A submenu labelled “Brave” appears in the context menu, and it provides choices for blocking individual items on a web page as well as adding ad block filters.
The former is handy if you only want to remove a particular element from a website, such as an unpleasant ad; the latter has a comprehensive list of additional ad block filters in case Brave’s filters aren’t sufficient.
Brave Search is the default search engine for Brave (read our search engine vs browser guide).
Alternative search engine possibilities include DuckDuckGo, Google, Bing, Ecosia, and a few others, but you can also manually add any search engine you choose.
Brave Rewards & The Basic Attention Token
Brave is not just a privacy-first web browser, but it also contributes to the company’s efforts to change online advertising.
Brave thinks that the current state of digital advertising is both harmful to user privacy and revenue for content creators and marketers, according to the white paper for the Basic Attention Token (BAT).
Through BATs, Brave proposes to create a “decentralized, transparent digital ad exchange based on blockchain.”
User data stays fully private while websites and advertisers continue to generate money thanks to Brave’s decentralized and privacy-focused advertising network.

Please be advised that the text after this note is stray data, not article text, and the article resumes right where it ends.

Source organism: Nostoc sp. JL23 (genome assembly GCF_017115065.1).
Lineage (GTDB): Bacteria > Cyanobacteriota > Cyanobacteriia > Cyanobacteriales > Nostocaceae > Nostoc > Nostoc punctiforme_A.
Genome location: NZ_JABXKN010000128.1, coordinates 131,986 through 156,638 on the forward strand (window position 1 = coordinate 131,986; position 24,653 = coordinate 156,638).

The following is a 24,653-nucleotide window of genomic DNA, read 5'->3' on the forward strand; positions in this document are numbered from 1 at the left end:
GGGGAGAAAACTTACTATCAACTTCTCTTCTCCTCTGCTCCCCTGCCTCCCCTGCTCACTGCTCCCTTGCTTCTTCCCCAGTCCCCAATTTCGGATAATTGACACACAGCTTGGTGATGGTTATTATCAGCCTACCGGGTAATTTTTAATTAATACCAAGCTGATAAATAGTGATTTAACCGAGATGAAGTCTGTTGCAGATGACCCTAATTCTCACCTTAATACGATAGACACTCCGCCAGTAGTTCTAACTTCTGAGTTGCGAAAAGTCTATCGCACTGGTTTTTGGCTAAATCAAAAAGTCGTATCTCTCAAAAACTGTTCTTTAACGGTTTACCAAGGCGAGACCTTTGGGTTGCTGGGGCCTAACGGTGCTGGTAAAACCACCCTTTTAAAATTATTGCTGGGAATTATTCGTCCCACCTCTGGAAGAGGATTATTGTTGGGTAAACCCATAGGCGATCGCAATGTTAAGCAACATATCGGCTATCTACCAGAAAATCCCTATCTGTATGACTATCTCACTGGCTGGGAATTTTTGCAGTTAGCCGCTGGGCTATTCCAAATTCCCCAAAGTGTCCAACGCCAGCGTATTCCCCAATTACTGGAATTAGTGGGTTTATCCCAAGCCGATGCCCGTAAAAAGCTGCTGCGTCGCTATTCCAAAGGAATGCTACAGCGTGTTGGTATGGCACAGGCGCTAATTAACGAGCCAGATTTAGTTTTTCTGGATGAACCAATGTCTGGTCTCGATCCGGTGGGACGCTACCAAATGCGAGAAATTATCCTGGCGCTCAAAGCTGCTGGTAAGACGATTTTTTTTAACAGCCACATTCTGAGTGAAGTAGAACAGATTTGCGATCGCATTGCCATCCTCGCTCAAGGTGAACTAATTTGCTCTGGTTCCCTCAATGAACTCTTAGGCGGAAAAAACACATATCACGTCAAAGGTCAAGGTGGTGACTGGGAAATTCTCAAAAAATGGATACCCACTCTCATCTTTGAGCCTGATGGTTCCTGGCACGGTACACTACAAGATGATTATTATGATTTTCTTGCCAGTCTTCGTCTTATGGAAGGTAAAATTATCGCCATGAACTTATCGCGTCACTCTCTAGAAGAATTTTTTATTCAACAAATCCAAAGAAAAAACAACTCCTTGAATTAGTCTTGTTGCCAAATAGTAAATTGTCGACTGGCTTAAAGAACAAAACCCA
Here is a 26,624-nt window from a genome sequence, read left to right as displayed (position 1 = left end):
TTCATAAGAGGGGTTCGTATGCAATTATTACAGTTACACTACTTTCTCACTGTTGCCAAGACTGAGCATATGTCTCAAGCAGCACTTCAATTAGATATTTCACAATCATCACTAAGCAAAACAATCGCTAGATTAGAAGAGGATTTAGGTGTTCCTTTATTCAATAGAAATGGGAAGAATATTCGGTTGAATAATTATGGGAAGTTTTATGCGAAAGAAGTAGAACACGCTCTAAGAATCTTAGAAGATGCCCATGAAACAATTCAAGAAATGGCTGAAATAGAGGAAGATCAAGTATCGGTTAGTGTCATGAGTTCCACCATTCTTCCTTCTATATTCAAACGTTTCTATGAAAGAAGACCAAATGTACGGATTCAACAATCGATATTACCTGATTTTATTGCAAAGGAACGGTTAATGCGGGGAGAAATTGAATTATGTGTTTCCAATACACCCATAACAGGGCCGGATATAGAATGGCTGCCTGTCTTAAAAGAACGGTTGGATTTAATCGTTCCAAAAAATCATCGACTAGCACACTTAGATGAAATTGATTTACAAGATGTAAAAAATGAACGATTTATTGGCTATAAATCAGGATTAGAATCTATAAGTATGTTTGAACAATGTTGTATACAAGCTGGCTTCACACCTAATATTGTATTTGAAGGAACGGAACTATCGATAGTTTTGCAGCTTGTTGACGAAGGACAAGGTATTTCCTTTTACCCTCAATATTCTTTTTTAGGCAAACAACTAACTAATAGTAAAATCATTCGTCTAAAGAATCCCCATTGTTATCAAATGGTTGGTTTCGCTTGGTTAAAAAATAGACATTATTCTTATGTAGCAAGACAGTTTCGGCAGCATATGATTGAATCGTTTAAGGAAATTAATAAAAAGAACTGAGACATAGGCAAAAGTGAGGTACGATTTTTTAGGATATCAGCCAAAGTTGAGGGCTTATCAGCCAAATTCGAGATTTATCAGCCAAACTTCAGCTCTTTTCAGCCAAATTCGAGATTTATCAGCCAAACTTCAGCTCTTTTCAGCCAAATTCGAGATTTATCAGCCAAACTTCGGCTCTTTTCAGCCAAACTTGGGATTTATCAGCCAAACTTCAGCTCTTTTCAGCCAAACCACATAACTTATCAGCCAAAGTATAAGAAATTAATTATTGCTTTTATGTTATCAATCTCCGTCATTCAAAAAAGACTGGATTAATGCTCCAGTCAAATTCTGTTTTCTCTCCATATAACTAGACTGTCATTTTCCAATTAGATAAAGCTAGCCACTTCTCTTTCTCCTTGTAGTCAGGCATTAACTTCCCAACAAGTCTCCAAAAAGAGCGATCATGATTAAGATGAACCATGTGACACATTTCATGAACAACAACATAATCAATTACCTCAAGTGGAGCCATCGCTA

It’s an intriguing concept that Brave aims to propagate to other browsers and eventually become a standard feature.
Chrome Web Store
Brave is compatible with a wide range of the extensions available in the Chrome web store, thanks to its Chromium foundation.
While Brave isn’t as feature-rich as Vivaldi or Opera, it comes with built-in ad and tracker blocking, so there’s no need to slow down your browser by layering resource-intensive plugins on top of the stock version.
Brave wallet is a crypto wallet based on Ethereum that is integrated directly into the desktop browser. You can manage your crypto assets and interact with decentralized apps (dapps) without installing an extension in your browser.
The Brave wallet is exclusively available for Windows, MacOS, and Linux desktop users. At the time, the Brave wallet is not supported by any mobile version of Brave.
Does Brave block ads within search results?
No. These, including the ubiquitous Google Ads (previously AdWords) adverts within Google’s results, aren’t touched by Brave.
That’s not surprising, given that ad blockers don’t prevent search advertising from appearing.
What’s under Brave’s hood?
Brave is based on Chromium, an accessible project maintained by Google and others. (The programming language for Google’s Chrome browser is provided via Chromium.)
Read Also: Google Chrome Bookmarks Bar: How to Show or Disable it